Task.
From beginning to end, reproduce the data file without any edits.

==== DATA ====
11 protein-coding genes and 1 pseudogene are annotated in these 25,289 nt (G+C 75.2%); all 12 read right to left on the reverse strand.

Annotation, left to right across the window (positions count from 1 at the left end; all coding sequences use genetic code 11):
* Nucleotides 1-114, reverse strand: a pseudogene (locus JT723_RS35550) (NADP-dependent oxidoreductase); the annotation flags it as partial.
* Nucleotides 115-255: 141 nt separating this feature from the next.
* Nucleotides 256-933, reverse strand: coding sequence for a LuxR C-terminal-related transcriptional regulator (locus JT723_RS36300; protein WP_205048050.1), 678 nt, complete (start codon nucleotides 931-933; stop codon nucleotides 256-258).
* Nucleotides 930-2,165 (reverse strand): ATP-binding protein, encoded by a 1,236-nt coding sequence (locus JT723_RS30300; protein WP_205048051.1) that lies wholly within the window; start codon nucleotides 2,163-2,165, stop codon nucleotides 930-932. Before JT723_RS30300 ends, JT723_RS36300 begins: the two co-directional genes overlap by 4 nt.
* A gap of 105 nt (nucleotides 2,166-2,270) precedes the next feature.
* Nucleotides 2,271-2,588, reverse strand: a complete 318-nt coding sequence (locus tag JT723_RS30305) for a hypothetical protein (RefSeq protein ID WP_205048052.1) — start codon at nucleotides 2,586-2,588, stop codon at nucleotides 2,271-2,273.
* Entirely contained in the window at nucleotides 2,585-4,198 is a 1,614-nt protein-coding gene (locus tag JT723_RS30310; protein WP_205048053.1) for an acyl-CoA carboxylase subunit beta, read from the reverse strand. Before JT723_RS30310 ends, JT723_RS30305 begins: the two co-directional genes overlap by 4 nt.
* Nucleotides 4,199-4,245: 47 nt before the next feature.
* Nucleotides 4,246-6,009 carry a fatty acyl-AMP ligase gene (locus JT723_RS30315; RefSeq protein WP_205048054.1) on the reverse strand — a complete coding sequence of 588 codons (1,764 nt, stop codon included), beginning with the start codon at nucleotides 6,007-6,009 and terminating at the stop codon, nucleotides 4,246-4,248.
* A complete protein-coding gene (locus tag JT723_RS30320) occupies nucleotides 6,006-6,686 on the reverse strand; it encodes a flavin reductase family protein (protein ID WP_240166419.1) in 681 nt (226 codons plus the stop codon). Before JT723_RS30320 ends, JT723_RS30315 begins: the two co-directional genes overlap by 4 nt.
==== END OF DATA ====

11 protein-coding genes and 1 pseudogene are annotated in these 25,289 nt (G+C 75.2%); all 12 read right to left on the reverse strand.

Annotation, left to right across the window (positions count from 1 at the left end; all coding sequences use genetic code 11):
* Nucleotides 1-114, reverse strand: a pseudogene (locus JT723_RS35550) (NADP-dependent oxidoreductase); the annotation flags it as partial.
* Nucleotides 115-255: 141 nt separating this feature from the next.
* Nucleotides 256-933, reverse strand: coding sequence for a LuxR C-terminal-related transcriptional regulator (locus JT723_RS36300; protein WP_205048050.1), 678 nt, complete (start codon nucleotides 931-933; stop codon nucleotides 256-258).
* Nucleotides 930-2,165 (reverse strand): ATP-binding protein, encoded by a 1,236-nt coding sequence (locus JT723_RS30300; protein WP_205048051.1) that lies wholly within the window; start codon nucleotides 2,163-2,165, stop codon nucleotides 930-932. Before JT723_RS30300 ends, JT723_RS36300 begins: the two co-directional genes overlap by 4 nt.
* A gap of 105 nt (nucleotides 2,166-2,270) precedes the next feature.
* Nucleotides 2,271-2,588, reverse strand: a complete 318-nt coding sequence (locus tag JT723_RS30305) for a hypothetical protein (RefSeq protein ID WP_205048052.1) — start codon at nucleotides 2,586-2,588, stop codon at nucleotides 2,271-2,273.
* Entirely contained in the window at nucleotides 2,585-4,198 is a 1,614-nt protein-coding gene (locus tag JT723_RS30310; protein WP_205048053.1) for an acyl-CoA carboxylase subunit beta, read from the reverse strand. Before JT723_RS30310 ends, JT723_RS30305 begins: the two co-directional genes overlap by 4 nt.
* Nucleotides 4,199-4,245: 47 nt before the next feature.
* Nucleotides 4,246-6,009 carry a fatty acyl-AMP ligase gene (locus JT723_RS30315; RefSeq protein WP_205048054.1) on the reverse strand — a complete coding sequence of 588 codons (1,764 nt, stop codon included), beginning with the start codon at nucleotides 6,007-6,009 and terminating at the stop codon, nucleotides 4,246-4,248.
* A complete protein-coding gene (locus tag JT723_RS30320) occupies nucleotides 6,006-6,686 on the reverse strand; it encodes a flavin reductase family protein (protein ID WP_240166419.1) in 681 nt (226 codons plus the stop codon). Before JT723_RS30320 ends, JT723_RS30315 begins: the two co-directional genes overlap by 4 nt.